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I'm looking for the fastest way to lowercase all letters that aren't a part of AND in a phrase. I want to leave AND in its original case, whether it was and or AND should not change.

For example, barack AND obama should test equal to Barack AND Obama but not barack and obama. (notice the case difference in and)

Here is one approach, but I wonder if there is a shorter way or rather a way that avoids iterators:

var str = 'Barack AND Obama'; // should be barack AND obama after
str = str.split(/\s+/g).map(function (s) {
    return s.toLowerCase() != 'and' ? s.toLowerCase() : s;
}).join(' ');
share|improve this question
up vote 8 down vote accepted

You can lowercase every word that's not exactly AND using a negative lookahead:

str = str.replace(/\b(?!AND).+?\b/g, function(s) {
  return s.toLowerCase();
});
share|improve this answer
    
Good approach! I'm interested in others too before I choose the best – Brian Cray Dec 7 '12 at 21:28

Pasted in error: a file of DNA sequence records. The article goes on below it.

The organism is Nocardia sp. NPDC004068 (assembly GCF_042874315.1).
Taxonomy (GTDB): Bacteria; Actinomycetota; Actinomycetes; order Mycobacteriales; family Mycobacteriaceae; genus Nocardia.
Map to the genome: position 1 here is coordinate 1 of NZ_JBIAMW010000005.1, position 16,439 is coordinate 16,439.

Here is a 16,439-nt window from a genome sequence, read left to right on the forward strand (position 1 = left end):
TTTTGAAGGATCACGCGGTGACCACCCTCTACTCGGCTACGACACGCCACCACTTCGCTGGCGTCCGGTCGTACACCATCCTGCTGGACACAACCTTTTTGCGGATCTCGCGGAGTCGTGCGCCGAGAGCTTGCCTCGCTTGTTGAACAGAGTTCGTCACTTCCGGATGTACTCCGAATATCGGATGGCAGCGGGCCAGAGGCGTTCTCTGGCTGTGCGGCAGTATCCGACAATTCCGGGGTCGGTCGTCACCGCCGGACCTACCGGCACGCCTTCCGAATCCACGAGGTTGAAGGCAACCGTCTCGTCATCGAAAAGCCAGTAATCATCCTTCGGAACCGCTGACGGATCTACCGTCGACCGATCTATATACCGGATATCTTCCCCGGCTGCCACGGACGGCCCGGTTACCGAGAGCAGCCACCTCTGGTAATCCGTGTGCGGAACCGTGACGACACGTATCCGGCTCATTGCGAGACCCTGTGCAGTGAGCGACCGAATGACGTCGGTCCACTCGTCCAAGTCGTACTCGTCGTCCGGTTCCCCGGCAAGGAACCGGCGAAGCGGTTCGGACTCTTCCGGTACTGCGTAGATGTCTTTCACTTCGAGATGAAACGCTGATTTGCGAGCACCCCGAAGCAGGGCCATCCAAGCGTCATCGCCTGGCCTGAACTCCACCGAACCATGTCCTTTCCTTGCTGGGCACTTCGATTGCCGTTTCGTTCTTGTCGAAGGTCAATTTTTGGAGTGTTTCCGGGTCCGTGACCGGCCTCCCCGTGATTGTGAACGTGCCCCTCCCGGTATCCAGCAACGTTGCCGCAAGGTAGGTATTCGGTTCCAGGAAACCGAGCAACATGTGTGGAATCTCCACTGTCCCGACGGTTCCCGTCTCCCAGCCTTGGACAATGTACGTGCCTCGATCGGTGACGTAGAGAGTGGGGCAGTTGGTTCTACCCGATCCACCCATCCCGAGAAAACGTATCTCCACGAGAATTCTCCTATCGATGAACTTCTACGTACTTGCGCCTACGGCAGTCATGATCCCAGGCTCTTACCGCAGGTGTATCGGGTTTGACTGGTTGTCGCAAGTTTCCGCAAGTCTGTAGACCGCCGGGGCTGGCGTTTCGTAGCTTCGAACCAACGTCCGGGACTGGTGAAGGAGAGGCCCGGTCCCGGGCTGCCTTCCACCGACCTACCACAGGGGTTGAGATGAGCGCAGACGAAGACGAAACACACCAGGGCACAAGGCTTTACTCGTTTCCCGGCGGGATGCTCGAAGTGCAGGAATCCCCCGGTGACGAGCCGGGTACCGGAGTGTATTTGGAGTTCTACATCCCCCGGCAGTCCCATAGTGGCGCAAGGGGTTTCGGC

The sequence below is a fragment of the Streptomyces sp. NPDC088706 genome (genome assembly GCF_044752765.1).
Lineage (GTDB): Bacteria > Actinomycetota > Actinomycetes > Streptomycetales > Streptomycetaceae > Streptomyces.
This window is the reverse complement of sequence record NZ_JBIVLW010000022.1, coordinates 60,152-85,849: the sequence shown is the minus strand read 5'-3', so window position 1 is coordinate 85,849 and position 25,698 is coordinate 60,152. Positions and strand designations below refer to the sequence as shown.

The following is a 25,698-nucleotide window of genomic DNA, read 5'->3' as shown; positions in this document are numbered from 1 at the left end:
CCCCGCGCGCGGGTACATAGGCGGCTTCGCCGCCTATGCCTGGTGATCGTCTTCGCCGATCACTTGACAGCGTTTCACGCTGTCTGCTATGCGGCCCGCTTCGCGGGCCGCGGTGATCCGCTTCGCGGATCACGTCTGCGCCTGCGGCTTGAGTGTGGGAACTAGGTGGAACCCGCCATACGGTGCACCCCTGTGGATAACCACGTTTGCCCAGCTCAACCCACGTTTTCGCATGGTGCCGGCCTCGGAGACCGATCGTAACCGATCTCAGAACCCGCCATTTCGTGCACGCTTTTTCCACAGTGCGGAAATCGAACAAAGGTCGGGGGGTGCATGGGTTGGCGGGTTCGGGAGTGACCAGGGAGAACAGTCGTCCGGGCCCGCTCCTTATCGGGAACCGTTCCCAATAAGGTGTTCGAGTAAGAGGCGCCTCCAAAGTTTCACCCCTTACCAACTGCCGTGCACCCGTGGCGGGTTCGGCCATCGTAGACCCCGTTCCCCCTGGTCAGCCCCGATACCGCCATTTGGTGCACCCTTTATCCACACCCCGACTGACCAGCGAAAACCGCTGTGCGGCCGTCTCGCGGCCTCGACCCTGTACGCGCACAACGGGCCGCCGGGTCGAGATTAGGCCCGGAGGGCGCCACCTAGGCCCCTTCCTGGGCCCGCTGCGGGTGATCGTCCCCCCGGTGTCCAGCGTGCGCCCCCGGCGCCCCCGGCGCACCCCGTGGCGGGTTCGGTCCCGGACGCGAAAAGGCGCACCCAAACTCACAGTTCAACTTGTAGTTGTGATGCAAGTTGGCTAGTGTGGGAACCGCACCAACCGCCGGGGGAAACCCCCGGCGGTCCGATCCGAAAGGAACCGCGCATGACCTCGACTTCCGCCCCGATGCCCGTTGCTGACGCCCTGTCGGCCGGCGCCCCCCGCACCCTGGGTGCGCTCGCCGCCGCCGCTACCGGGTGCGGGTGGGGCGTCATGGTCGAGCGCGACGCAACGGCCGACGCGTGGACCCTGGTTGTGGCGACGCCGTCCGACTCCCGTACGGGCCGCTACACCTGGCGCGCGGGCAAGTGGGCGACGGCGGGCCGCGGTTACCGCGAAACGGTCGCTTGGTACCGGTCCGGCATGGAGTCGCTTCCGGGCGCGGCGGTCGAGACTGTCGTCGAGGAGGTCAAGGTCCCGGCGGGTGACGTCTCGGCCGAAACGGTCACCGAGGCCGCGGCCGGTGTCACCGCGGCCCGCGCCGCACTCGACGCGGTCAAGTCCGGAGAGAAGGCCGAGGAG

Didn't know String.replace accepted a function, nice. – user625860 Dec 7 '12 at 21:32
    
I've seen it used to do pseudo look-behinds. This is probably the most elegant approach to my problem. – Brian Cray Dec 7 '12 at 21:35
    
@BrianCray you could improve the performance a bit, by making .+? a \w+. It avoids backtracking and it avoids all the matches of non-word characters (like spaces), which are matched right now, but toLowerCase doesn't change them. – Martin Büttner Dec 7 '12 at 23:22
    
@m.beuttner Interest - How does .+? backtrack? – Brian Cray Dec 7 '12 at 23:30

I think pimvdb has the most elegant solution, but just for variety, here is another one.

var str = 'Barack AND Obama';
var arr = str.split(' ');
for(var i=0;i<arr.length;i++){
  if (arr[i] != 'AND'){
    arr[i] = arr[i].toLowerCase();
  }
}
var ans = arr.join(" ");

It is not as elegant, but I find it slightly more human-readable and easier to modify if needed in the future, ie add to the list of words that should not be lowercased.

share|improve this answer
    
You don't split on anything there, and I think you meant to do split(' ')? – Brian Cray Dec 7 '12 at 21:46
    
yes, sorry, that was a typo on my part. :) – Scott Dec 7 '12 at 21:47

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